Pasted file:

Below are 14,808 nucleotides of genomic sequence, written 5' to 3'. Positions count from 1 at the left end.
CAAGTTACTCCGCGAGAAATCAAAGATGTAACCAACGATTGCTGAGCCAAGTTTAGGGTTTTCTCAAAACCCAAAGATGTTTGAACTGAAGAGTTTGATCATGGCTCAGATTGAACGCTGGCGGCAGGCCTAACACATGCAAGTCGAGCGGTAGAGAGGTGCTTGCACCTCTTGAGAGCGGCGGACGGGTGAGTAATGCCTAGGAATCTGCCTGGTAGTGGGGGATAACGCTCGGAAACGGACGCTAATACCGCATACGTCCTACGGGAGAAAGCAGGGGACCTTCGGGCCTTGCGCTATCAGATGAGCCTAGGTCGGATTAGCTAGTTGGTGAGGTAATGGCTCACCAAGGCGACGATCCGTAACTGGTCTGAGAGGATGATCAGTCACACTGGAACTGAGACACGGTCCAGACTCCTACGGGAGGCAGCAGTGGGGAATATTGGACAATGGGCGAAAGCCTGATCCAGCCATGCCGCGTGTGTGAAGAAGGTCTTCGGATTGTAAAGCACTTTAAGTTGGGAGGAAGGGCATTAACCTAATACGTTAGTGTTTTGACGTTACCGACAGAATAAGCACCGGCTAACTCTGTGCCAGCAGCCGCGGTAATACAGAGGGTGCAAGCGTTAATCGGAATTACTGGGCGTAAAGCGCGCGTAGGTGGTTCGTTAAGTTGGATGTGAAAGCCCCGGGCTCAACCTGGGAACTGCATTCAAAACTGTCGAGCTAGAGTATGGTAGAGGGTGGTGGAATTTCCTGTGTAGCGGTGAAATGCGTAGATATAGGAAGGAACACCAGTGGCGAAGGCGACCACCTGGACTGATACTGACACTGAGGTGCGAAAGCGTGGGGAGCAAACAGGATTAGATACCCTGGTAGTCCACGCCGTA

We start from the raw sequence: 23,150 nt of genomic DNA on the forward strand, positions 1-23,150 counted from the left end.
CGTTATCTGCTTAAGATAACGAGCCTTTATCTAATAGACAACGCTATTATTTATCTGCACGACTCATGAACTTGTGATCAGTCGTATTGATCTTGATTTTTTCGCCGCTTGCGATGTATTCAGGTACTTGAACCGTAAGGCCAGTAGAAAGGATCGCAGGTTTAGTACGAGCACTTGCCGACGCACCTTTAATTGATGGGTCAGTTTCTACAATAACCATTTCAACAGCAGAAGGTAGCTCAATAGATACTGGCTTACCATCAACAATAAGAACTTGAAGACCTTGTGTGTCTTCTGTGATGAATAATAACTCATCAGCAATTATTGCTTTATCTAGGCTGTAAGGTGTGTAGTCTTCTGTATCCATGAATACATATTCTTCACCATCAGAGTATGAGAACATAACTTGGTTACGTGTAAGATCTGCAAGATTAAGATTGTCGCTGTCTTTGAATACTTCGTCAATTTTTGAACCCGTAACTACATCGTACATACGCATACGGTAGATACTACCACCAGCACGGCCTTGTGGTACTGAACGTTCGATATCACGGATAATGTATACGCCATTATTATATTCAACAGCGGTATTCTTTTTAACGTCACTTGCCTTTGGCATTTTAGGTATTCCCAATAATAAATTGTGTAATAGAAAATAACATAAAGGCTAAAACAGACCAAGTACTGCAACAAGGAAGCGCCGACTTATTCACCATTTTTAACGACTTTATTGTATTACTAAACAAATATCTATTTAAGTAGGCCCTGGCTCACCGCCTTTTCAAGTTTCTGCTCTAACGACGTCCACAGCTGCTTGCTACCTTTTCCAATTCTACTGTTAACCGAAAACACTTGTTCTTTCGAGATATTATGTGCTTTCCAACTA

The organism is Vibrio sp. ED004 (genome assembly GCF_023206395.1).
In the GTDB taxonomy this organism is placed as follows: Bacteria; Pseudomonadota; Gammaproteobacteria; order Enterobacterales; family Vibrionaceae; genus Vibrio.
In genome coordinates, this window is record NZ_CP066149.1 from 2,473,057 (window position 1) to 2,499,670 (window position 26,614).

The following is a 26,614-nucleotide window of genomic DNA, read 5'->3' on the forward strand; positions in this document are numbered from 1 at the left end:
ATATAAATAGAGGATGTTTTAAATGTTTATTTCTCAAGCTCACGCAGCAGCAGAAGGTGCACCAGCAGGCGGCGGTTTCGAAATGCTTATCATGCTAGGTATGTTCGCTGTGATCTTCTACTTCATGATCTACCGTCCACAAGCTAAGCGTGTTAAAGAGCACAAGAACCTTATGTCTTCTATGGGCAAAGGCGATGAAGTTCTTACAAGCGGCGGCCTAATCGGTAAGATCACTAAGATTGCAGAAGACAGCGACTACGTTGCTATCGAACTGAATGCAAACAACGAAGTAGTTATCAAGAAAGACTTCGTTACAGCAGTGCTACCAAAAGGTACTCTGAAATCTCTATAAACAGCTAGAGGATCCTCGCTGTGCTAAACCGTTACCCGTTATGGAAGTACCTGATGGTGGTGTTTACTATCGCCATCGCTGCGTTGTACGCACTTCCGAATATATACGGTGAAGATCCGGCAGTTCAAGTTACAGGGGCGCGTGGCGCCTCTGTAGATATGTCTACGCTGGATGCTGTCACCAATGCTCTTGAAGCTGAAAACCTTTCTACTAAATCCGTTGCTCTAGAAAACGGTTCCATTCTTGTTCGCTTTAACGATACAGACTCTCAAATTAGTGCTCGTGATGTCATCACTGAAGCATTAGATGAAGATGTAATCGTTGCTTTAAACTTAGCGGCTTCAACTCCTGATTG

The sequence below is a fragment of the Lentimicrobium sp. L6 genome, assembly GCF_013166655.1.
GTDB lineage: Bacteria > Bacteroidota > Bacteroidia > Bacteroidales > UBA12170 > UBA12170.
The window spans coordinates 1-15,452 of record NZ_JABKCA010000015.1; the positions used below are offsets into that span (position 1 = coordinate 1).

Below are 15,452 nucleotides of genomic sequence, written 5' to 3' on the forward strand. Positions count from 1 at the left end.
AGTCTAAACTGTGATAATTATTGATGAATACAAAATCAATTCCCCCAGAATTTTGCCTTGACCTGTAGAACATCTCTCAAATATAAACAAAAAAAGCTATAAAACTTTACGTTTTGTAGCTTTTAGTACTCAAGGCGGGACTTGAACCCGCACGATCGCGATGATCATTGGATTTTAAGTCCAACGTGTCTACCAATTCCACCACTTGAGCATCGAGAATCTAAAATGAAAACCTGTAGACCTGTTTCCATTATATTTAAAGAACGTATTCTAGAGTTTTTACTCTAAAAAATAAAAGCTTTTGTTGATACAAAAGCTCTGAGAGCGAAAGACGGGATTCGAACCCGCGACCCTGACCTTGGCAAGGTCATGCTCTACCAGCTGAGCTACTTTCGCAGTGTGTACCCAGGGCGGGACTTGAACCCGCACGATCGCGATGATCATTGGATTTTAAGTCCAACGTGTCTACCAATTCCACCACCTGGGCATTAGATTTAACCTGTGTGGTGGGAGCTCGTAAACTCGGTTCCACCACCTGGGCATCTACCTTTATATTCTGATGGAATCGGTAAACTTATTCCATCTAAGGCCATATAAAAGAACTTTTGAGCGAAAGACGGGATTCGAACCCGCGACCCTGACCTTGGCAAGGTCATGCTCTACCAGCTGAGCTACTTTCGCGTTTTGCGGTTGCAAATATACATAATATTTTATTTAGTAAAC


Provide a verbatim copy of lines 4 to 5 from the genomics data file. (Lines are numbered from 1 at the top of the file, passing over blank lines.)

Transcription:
CGTTATCTGCTTAAGATAACGAGCCTTTATCTAATAGACAACGCTATTATTTATCTGCACGACTCATGAACTTGTGATCAGTCGTATTGATCTTGATTTTTTCGCCGCTTGCGATGTATTCAGGTACTTGAACCGTAAGGCCAGTAGAAAGGATCGCAGGTTTAGTACGAGCACTTGCCGACGCACCTTTAATTGATGGGTCAGTTTCTACAATAACCATTTCAACAGCAGAAGGTAGCTCAATAGATACTGGCTTACCATCAACAATAAGAACTTGAAGACCTTGTGTGTCTTCTGTGATGAATAATAACTCATCAGCAATTATTGCTTTATCTAGGCTGTAAGGTGTGTAGTCTTCTGTATCCATGAATACATATTCTTCACCATCAGAGTATGAGAACATAACTTGGTTACGTGTAAGATCTGCAAGATTAAGATTGTCGCTGTCTTTGAATACTTCGTCAATTTTTGAACCCGTAACTACATCGTACATACGCATACGGTAGATACTACCACCAGCACGGCCTTGTGGTACTGAACGTTCGATATCACGGATAATGTATACGCCATTATTATATTCAACAGCGGTATTCTTTTTAACGTCACTTGCCTTTGGCATTTTAGGTATTCCCAATAATAAATTGTGTAATAGAAAATAACATAAAGGCTAAAACAGACCAAGTACTGCAACAAGGAAGCGCCGACTTATTCACCATTTTTAACGACTTTATTGTATTACTAAACAAATATCTATTTAAGTAGGCCCTGGCTCACCGCCTTTTCAAGTTTCTGCTCTAACGACGTCCACAGCTGCTTGCTACCTTTTCCAATTCTACTGTTAACCGAAAACACTTGTTCTTTCGAGATATTATGTGCTTTCCAACTA

The organism is Vibrio sp. ED004 (genome assembly GCF_023206395.1).